K-pop craze boosts Korea's public diplomacy

SANTIAGO/LIMA ? On a slow Wednesday afternoon, dozens of teenage girls straggled into a public park in Santiago, their T-shirts featuring TVXQ, JYJ, Super Junior and other Korean pop stars.

Soon, music was turned up, and the group began to walk through the choreography.

The practice goes on for about three hours, three days a week. The venue has also become a hot spot for youngsters to exchange the latest K-pop-related information and products.

"We also carry out online campaigns to boost sales of TVXQ albums here so that they can visit here and have a concert," said Nicole, a 20-year-old education student.

She is not alone. Her group is only part of what she called OurGame, a Latin American network of the boy band's fan clubs stretching from Mexico to Peru to Argentina.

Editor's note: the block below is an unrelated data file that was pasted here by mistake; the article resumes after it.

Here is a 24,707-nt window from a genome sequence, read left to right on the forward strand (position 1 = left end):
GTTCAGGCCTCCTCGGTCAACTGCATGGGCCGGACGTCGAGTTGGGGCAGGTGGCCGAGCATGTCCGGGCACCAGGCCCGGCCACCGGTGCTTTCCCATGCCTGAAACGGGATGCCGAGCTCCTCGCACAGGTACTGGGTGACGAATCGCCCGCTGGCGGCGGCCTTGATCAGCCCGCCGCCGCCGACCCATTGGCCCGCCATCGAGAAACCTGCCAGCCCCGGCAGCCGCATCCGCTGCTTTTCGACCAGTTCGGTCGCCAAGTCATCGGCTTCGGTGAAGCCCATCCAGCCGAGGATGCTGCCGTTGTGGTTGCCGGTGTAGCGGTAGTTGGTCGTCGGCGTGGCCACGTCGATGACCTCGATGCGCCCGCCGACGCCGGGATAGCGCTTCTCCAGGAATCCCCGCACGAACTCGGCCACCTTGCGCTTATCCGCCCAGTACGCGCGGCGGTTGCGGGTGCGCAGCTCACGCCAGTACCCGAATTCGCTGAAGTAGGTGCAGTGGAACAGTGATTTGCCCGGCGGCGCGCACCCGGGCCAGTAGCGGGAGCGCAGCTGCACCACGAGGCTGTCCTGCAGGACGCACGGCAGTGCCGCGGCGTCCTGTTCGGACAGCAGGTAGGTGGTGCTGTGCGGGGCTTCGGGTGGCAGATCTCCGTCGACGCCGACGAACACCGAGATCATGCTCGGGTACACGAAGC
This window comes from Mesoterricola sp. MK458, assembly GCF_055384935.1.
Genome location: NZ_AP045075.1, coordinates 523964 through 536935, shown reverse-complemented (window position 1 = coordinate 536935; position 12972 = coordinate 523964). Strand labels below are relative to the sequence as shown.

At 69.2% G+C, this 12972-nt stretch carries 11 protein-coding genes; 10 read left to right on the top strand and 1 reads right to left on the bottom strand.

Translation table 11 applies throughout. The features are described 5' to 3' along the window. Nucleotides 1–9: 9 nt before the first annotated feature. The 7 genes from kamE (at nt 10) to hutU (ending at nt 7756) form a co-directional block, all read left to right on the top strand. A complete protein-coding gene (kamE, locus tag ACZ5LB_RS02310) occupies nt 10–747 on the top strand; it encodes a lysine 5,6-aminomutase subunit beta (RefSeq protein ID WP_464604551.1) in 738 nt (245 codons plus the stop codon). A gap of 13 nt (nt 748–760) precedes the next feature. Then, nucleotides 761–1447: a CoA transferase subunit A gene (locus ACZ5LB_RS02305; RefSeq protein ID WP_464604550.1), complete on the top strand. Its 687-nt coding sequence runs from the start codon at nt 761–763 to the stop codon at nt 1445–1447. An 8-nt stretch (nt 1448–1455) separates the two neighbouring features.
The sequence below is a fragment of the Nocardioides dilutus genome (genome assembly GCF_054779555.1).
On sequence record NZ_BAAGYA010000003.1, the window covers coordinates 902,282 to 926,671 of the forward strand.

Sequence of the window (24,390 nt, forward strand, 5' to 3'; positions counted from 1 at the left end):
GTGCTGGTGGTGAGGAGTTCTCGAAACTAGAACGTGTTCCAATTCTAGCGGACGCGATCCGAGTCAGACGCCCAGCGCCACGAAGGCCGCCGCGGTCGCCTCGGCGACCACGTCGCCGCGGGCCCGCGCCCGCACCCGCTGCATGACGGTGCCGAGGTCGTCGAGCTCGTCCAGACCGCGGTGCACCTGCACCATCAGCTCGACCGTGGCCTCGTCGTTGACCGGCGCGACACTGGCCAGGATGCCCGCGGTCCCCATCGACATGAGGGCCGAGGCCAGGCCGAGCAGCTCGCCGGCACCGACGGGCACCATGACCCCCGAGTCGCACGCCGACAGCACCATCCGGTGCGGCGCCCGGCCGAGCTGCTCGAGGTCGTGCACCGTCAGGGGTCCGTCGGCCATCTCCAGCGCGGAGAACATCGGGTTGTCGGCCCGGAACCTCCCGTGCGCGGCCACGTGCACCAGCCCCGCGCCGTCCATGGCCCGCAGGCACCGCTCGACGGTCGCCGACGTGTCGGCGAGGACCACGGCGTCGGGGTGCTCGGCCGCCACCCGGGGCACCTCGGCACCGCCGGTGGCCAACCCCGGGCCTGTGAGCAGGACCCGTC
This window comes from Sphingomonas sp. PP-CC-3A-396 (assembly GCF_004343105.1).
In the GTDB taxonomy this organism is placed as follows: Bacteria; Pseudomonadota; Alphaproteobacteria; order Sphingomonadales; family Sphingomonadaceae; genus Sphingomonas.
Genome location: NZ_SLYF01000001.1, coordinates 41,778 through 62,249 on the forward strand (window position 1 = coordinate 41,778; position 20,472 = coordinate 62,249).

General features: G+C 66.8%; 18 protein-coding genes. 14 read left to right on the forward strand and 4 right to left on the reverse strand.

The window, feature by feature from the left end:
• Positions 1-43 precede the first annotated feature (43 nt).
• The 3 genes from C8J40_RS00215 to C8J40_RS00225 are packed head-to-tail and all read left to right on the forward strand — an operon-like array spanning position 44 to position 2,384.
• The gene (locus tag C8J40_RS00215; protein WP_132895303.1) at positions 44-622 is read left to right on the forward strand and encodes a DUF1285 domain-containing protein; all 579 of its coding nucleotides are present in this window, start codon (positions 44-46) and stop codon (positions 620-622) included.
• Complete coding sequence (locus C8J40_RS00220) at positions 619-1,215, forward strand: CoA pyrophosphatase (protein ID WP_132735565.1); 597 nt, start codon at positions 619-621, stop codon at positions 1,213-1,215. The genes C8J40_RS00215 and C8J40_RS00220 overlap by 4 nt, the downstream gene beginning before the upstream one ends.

In Chile alone, there are about 20,000 members of 200 clubs also for Big Bang, 2PM, CN Blue, SHINee, MBLAQ and other artists.

Peru is another K-pop stronghold, with nearly 8,000 people participating in 60 groups. Two days later in Lima, more than 100 members of an even greater variety of fan clubs gathered at a shopping mall.

They regularly meet to watch live recordings of concerts, organise group purchases of CDs and other items, practice for dance competitions, try out Korean restaurants and even to volunteer for community service.

"Here the fan clubs are like family, taking care of each other," said Genesis Buendia, a 23-year-old fan of JYJ.

"Around 150 members of our club are doing voluntary work tomorrow for the holiday season and making a donation later this month under the name of Kim Jae-joong," she added, referring to a JYJ member.

As the Korean pop culture boom touched down in this far-off continent, diplomats are kick-starting a new public diplomacy tack by boosting outreach efforts and sponsoring cultural events.

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